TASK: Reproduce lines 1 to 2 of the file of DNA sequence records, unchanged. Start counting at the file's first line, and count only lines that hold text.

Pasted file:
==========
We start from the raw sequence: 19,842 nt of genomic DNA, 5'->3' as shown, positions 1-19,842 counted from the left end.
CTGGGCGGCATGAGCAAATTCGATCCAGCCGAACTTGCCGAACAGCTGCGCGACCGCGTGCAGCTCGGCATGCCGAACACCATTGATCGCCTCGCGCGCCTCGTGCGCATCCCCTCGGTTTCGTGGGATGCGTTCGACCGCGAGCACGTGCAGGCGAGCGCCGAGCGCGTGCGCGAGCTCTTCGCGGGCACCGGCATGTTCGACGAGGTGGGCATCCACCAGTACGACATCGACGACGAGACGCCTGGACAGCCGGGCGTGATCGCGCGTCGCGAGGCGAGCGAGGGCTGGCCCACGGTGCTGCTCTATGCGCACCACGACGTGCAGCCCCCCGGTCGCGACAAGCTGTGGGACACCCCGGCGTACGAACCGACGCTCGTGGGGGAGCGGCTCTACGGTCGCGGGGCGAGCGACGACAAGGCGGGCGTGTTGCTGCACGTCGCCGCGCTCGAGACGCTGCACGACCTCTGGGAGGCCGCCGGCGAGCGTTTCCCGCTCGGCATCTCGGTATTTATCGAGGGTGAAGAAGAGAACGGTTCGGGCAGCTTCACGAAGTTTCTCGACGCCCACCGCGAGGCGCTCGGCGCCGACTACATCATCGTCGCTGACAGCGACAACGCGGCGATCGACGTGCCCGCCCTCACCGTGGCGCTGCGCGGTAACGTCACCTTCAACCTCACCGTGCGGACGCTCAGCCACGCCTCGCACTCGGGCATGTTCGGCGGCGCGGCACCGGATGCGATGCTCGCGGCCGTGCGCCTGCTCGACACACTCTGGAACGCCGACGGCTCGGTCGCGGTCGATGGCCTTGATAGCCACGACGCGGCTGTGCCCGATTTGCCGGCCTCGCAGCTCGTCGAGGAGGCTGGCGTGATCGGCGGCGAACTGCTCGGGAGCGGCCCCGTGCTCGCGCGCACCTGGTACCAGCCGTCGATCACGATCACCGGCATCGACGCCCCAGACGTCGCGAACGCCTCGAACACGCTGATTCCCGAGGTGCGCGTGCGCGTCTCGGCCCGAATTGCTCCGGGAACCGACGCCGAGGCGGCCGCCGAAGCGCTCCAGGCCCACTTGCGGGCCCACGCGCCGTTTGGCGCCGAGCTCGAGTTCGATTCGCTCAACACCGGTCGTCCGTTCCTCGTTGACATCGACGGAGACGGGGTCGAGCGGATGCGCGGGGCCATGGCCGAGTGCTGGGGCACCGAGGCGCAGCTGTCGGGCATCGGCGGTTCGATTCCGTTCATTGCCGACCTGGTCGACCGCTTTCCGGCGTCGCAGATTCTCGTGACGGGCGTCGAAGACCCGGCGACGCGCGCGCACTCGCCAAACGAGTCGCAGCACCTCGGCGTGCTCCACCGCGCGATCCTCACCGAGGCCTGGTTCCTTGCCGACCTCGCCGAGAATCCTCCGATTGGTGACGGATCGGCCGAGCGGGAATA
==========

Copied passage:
We start from the raw sequence: 19,842 nt of genomic DNA, 5'->3' as shown, positions 1-19,842 counted from the left end.
CTGGGCGGCATGAGCAAATTCGATCCAGCCGAACTTGCCGAACAGCTGCGCGACCGCGTGCAGCTCGGCATGCCGAACACCATTGATCGCCTCGCGCGCCTCGTGCGCATCCCCTCGGTTTCGTGGGATGCGTTCGACCGCGAGCACGTGCAGGCGAGCGCCGAGCGCGTGCGCGAGCTCTTCGCGGGCACCGGCATGTTCGACGAGGTGGGCATCCACCAGTACGACATCGACGACGAGACGCCTGGACAGCCGGGCGTGATCGCGCGTCGCGAGGCGAGCGAGGGCTGGCCCACGGTGCTGCTCTATGCGCACCACGACGTGCAGCCCCCCGGTCGCGACAAGCTGTGGGACACCCCGGCGTACGAACCGACGCTCGTGGGGGAGCGGCTCTACGGTCGCGGGGCGAGCGACGACAAGGCGGGCGTGTTGCTGCACGTCGCCGCGCTCGAGACGCTGCACGACCTCTGGGAGGCCGCCGGCGAGCGTTTCCCGCTCGGCATCTCGGTATTTATCGAGGGTGAAGAAGAGAACGGTTCGGGCAGCTTCACGAAGTTTCTCGACGCCCACCGCGAGGCGCTCGGCGCCGACTACATCATCGTCGCTGACAGCGACAACGCGGCGATCGACGTGCCCGCCCTCACCGTGGCGCTGCGCGGTAACGTCACCTTCAACCTCACCGTGCGGACGCTCAGCCACGCCTCGCACTCGGGCATGTTCGGCGGCGCGGCACCGGATGCGATGCTCGCGGCCGTGCGCCTGCTCGACACACTCTGGAACGCCGACGGCTCGGTCGCGGTCGATGGCCTTGATAGCCACGACGCGGCTGTGCCCGATTTGCCGGCCTCGCAGCTCGTCGAGGAGGCTGGCGTGATCGGCGGCGAACTGCTCGGGAGCGGCCCCGTGCTCGCGCGCACCTGGTACCAGCCGTCGATCACGATCACCGGCATCGACGCCCCAGACGTCGCGAACGCCTCGAACACGCTGATTCCCGAGGTGCGCGTGCGCGTCTCGGCCCGAATTGCTCCGGGAACCGACGCCGAGGCGGCCGCCGAAGCGCTCCAGGCCCACTTGCGGGCCCACGCGCCGTTTGGCGCCGAGCTCGAGTTCGATTCGCTCAACACCGGTCGTCCGTTCCTCGTTGACATCGACGGAGACGGGGTCGAGCGGATGCGCGGGGCCATGGCCGAGTGCTGGGGCACCGAGGCGCAGCTGTCGGGCATCGGCGGTTCGATTCCGTTCATTGCCGACCTGGTCGACCGCTTTCCGGCGTCGCAGATTCTCGTGACGGGCGTCGAAGACCCGGCGACGCGCGCGCACTCGCCAAACGAGTCGCAGCACCTCGGCGTGCTCCACCGCGCGATCCTCACCGAGGCCTGGTTCCTTGCCGACCTCGCCGAGAATCCTCCGATTGGTGACGGATCGGCCGAGCGGGAATA